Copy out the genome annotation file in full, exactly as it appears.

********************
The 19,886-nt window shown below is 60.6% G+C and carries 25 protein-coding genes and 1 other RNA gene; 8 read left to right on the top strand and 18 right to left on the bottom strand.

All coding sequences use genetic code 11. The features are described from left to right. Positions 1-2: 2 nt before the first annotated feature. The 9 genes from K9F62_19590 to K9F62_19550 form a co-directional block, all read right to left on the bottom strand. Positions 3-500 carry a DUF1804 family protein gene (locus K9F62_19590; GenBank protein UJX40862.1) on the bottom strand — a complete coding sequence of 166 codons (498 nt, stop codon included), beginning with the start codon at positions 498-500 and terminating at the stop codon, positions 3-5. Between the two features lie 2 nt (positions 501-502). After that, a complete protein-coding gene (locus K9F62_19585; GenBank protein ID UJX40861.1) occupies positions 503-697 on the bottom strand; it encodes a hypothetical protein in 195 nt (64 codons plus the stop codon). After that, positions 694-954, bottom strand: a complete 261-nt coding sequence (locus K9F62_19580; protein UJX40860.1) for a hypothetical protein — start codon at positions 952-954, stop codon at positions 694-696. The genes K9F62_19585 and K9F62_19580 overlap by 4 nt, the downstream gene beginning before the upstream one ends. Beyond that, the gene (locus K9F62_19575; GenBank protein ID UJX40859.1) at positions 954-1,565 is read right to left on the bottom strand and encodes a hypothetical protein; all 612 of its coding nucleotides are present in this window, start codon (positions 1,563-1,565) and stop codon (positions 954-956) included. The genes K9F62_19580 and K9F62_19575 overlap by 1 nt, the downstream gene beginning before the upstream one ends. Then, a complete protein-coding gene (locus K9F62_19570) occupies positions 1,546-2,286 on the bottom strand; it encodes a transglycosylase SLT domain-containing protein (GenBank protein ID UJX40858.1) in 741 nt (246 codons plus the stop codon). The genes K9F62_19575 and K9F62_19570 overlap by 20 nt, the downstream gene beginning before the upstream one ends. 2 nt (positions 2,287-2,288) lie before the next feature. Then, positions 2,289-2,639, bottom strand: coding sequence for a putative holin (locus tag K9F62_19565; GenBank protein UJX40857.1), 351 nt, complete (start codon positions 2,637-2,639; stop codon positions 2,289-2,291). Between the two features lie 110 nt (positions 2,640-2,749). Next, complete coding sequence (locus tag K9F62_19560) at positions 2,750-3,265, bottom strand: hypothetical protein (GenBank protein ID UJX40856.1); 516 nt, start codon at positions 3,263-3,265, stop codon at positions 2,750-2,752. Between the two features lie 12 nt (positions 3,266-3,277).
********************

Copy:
The 19,886-nt window shown below is 60.6% G+C and carries 25 protein-coding genes and 1 other RNA gene; 8 read left to right on the top strand and 18 right to left on the bottom strand.

All coding sequences use genetic code 11. The features are described from left to right. Positions 1-2: 2 nt before the first annotated feature. The 9 genes from K9F62_19590 to K9F62_19550 form a co-directional block, all read right to left on the bottom strand. Positions 3-500 carry a DUF1804 family protein gene (locus K9F62_19590; GenBank protein UJX40862.1) on the bottom strand — a complete coding sequence of 166 codons (498 nt, stop codon included), beginning with the start codon at positions 498-500 and terminating at the stop codon, positions 3-5. Between the two features lie 2 nt (positions 501-502). After that, a complete protein-coding gene (locus K9F62_19585; GenBank protein ID UJX40861.1) occupies positions 503-697 on the bottom strand; it encodes a hypothetical protein in 195 nt (64 codons plus the stop codon). After that, positions 694-954, bottom strand: a complete 261-nt coding sequence (locus K9F62_19580; protein UJX40860.1) for a hypothetical protein — start codon at positions 952-954, stop codon at positions 694-696. The genes K9F62_19585 and K9F62_19580 overlap by 4 nt, the downstream gene beginning before the upstream one ends. Beyond that, the gene (locus K9F62_19575; GenBank protein ID UJX40859.1) at positions 954-1,565 is read right to left on the bottom strand and encodes a hypothetical protein; all 612 of its coding nucleotides are present in this window, start codon (positions 1,563-1,565) and stop codon (positions 954-956) included. The genes K9F62_19580 and K9F62_19575 overlap by 1 nt, the downstream gene beginning before the upstream one ends. Then, a complete protein-coding gene (locus K9F62_19570) occupies positions 1,546-2,286 on the bottom strand; it encodes a transglycosylase SLT domain-containing protein (GenBank protein ID UJX40858.1) in 741 nt (246 codons plus the stop codon). The genes K9F62_19575 and K9F62_19570 overlap by 20 nt, the downstream gene beginning before the upstream one ends. 2 nt (positions 2,287-2,288) lie before the next feature. Then, positions 2,289-2,639, bottom strand: coding sequence for a putative holin (locus tag K9F62_19565; GenBank protein UJX40857.1), 351 nt, complete (start codon positions 2,637-2,639; stop codon positions 2,289-2,291). Between the two features lie 110 nt (positions 2,640-2,749). Next, complete coding sequence (locus tag K9F62_19560) at positions 2,750-3,265, bottom strand: hypothetical protein (GenBank protein ID UJX40856.1); 516 nt, start codon at positions 3,263-3,265, stop codon at positions 2,750-2,752. Between the two features lie 12 nt (positions 3,266-3,277).